Positional Power

I’m going to open up this post by thinking about where a powerful person might derive their power from. (That’s almost a tongue twister!) In doing this I’m hoping to build a platform for a definition of powerful that embraces “all”. As a result my definition of what it means to be powerful cannot mean that you have to be 30 years old, rich, white and male! 

Twice during my career in the IT industry I worked for global organisations that were home to many people whose assessment of power was based entirely on the organisation chart. When meeting someone new, the first two things they would want to know were: who is your boss? and, how many people work for you? What they were really asking is: how powerful are you? This information allowed them to create a power map of the room, a hierarchy of the most powerful person to the least.

As an aside one of the tell tale signs of an organisation where power is based on position is the prevalence of organisation charts in presentations and how and when those charts appear.

Back to the power map. Knowing who was more powerful than you and knowing who was less powerful allowed you to navigate your way through any discussion based on the following rules:

• Be nice to the people who are more powerful than you.

• Don’t worry about upsetting the people less powerful than you.

• Make sure you get the powerful people on your side. (Generally the best way to do this is take them out for lunch.)

• If the powerful people won’t support you and you want to win, then give up on getting them to agree with you and simply agree with them.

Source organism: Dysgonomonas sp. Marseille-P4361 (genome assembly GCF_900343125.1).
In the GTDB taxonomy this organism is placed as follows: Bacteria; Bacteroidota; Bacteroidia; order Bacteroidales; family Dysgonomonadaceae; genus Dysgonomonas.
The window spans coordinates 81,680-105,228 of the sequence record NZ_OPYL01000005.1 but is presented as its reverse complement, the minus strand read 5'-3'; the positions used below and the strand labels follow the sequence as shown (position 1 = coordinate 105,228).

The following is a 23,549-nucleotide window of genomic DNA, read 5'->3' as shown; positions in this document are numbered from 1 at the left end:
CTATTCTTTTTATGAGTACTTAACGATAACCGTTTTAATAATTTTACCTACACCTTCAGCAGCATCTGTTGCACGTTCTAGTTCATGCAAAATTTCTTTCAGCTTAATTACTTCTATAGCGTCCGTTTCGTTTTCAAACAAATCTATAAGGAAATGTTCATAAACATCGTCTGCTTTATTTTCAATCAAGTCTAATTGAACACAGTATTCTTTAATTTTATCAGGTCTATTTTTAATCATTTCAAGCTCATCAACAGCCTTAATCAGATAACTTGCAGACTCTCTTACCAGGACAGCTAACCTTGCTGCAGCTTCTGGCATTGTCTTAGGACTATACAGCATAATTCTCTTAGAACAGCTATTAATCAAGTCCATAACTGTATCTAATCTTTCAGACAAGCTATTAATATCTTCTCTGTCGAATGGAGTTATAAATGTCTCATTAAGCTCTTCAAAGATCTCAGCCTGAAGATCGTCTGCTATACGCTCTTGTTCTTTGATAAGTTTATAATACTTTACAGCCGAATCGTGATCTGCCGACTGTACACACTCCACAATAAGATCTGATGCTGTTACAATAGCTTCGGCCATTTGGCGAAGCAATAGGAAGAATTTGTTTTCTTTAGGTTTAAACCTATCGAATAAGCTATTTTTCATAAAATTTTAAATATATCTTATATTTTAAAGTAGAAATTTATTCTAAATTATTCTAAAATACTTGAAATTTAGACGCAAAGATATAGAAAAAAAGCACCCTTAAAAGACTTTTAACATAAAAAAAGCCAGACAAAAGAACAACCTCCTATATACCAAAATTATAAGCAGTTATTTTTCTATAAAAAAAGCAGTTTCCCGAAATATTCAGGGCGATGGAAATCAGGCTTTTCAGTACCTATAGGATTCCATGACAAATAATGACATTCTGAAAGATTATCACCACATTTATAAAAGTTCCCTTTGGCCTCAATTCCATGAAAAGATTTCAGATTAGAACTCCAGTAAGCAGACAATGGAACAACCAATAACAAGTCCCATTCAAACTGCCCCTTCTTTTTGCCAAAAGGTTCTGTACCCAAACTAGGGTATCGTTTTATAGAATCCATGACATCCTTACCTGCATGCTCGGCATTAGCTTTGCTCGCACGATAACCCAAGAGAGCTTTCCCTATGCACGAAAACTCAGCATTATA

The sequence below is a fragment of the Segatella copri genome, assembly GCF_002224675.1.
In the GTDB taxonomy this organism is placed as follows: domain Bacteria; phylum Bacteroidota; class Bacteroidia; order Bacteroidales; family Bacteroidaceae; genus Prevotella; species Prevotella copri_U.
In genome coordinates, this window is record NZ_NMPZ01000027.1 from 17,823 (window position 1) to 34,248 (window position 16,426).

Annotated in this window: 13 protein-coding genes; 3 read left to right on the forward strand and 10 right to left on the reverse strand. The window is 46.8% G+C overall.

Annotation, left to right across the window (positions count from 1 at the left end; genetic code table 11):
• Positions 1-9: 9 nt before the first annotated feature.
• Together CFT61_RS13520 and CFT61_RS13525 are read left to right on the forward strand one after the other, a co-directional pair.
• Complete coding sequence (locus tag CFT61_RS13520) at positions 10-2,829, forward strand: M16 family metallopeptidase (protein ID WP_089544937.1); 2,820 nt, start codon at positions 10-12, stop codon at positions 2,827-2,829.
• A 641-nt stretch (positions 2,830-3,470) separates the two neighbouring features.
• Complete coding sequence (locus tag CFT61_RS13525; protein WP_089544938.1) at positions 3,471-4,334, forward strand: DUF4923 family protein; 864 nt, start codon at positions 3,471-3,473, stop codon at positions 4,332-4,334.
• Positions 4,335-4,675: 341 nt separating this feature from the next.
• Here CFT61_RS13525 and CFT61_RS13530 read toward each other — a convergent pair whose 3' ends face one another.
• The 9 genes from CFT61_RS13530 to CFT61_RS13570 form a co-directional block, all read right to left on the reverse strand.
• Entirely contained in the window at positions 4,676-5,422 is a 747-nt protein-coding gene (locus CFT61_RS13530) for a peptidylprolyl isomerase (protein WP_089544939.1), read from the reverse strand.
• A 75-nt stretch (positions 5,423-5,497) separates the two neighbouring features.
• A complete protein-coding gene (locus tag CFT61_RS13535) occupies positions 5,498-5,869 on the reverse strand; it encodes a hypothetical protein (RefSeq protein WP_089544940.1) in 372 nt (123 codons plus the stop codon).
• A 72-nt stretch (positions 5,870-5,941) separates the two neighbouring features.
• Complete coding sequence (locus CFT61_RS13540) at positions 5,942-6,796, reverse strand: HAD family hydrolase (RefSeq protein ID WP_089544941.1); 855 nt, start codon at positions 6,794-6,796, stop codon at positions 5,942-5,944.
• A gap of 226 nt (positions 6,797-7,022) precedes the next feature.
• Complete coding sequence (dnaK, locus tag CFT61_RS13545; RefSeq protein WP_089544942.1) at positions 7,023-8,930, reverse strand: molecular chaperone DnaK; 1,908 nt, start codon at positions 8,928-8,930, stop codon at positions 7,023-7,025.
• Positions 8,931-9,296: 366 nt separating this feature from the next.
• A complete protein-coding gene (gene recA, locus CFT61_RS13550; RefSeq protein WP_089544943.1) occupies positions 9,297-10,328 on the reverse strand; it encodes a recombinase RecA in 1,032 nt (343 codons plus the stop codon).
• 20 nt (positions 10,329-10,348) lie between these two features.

And that folks is what I think you might call politics. You see a culture where power is based on position creates an environment in which the political spirit thrives because it is the only way the less powerful can become more powerful, and the powerful stay powerful.

Needless to say I didn’t really enjoy working in those environments except that it gave me the opportunity to break the rules by:

• Being nice to everyone especially the ones supposedly less powerful than me.

• Not worrying about upsetting the people supposedly more powerful than me.

• Always forgetting to add that organisation chart slide to my presentation.

• Thinking about the waistlines of the powerful people by expecting them to agree to do what is right without the incentive of lunch.

• Leaving the organisation when eventually the only option was to join the powerful people in preserving the status quo (Latin for the mess they were in).

As you can tell I’m not a big fan of cultures where power is based on position. There are things leaders and followers can do to help guard against this but that’s another post!

Mark Lawrence is a leadership and culture consultant